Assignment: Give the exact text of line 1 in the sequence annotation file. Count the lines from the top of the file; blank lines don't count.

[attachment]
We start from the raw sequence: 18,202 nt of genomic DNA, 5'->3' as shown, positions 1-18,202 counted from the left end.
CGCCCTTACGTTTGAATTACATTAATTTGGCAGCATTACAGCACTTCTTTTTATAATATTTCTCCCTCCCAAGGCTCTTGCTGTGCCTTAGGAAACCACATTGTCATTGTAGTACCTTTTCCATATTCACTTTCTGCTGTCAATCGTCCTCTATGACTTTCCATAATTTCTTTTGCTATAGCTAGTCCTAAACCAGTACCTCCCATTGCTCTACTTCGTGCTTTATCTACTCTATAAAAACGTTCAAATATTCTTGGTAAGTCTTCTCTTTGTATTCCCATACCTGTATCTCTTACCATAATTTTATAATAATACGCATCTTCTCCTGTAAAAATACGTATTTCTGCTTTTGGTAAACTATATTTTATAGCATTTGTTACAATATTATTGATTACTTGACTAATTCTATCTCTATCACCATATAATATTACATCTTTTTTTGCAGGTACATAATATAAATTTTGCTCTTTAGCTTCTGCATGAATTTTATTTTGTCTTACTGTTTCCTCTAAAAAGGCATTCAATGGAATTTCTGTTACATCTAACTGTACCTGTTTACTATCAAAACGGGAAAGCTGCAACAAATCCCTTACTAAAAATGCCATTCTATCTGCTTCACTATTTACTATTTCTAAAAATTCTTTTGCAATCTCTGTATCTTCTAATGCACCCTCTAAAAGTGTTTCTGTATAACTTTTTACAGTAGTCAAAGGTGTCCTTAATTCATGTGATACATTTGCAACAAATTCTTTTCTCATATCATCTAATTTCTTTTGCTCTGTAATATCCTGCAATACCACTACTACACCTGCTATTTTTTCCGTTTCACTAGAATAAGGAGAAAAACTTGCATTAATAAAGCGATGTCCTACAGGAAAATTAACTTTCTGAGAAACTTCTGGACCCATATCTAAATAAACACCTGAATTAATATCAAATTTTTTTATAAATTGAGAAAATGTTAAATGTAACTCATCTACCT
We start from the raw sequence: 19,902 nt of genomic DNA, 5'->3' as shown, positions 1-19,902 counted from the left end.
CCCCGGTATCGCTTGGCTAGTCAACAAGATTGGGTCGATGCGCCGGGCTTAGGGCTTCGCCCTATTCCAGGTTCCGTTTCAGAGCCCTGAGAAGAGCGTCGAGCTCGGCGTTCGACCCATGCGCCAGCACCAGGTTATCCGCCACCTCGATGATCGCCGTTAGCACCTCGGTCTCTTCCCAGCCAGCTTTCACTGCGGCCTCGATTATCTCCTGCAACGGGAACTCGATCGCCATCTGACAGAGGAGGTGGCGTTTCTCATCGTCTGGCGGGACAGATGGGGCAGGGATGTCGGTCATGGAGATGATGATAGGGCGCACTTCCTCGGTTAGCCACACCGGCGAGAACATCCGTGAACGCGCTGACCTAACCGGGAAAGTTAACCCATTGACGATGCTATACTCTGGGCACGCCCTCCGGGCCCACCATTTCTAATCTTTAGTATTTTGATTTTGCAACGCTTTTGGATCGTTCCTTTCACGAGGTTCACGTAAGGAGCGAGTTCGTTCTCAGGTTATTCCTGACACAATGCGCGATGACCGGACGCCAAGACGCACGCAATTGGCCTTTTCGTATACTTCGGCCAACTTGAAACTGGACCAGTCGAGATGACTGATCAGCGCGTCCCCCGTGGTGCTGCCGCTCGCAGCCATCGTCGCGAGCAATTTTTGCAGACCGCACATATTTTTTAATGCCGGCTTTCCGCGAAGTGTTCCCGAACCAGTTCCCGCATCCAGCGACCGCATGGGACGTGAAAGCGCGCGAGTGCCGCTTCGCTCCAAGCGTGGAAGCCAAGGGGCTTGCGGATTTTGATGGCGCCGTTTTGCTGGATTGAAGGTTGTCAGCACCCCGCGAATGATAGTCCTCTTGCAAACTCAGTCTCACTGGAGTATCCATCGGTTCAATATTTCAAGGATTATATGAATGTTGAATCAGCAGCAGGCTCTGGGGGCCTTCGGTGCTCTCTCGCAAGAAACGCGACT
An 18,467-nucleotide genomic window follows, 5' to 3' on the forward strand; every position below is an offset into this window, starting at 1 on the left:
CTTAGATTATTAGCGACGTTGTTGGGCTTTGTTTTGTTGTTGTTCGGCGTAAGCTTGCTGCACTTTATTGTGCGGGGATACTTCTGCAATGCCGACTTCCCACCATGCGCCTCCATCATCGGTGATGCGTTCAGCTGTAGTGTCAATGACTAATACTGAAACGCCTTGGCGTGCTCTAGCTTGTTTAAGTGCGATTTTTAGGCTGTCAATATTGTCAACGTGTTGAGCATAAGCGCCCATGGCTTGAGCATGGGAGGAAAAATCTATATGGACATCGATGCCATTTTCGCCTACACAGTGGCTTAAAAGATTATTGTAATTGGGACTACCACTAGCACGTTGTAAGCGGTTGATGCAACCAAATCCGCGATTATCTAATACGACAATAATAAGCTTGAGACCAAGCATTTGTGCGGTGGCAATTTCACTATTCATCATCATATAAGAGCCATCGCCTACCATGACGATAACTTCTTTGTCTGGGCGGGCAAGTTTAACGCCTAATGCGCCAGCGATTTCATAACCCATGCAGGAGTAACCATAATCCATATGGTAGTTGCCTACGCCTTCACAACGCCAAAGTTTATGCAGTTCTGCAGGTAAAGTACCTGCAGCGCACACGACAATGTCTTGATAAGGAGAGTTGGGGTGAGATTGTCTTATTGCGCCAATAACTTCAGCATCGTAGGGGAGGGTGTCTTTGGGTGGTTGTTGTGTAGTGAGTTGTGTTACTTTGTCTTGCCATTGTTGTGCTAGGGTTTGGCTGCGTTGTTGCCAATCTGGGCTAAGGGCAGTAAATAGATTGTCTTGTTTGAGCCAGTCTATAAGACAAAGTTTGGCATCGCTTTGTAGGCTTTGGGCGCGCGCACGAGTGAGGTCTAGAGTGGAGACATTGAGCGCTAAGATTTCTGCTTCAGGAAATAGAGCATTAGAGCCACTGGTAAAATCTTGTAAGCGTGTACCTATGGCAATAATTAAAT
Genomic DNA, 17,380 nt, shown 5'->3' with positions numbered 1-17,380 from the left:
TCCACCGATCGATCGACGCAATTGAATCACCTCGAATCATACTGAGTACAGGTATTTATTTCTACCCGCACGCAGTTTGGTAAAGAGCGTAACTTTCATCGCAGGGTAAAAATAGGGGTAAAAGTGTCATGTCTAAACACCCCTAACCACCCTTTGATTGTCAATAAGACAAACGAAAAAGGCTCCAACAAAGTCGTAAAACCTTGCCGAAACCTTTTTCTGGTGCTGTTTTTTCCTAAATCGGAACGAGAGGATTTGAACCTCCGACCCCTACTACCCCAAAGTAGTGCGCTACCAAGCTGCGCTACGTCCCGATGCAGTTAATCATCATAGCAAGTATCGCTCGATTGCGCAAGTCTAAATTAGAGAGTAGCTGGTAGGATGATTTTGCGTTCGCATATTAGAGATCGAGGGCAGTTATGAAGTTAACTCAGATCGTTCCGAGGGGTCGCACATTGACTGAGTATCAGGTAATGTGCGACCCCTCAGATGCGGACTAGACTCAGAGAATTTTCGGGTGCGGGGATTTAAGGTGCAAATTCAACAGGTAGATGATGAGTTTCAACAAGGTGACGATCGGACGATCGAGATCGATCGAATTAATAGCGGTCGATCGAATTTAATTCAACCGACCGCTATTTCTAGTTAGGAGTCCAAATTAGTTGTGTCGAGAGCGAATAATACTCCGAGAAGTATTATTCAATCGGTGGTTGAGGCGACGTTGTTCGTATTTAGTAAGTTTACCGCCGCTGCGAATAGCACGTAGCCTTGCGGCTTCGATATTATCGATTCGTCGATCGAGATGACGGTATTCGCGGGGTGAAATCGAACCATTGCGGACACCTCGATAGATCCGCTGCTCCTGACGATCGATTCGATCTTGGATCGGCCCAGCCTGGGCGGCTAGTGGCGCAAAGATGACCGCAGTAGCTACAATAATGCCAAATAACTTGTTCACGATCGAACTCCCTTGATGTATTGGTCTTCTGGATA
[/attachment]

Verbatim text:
We start from the raw sequence: 18,202 nt of genomic DNA, 5'->3' as shown, positions 1-18,202 counted from the left end.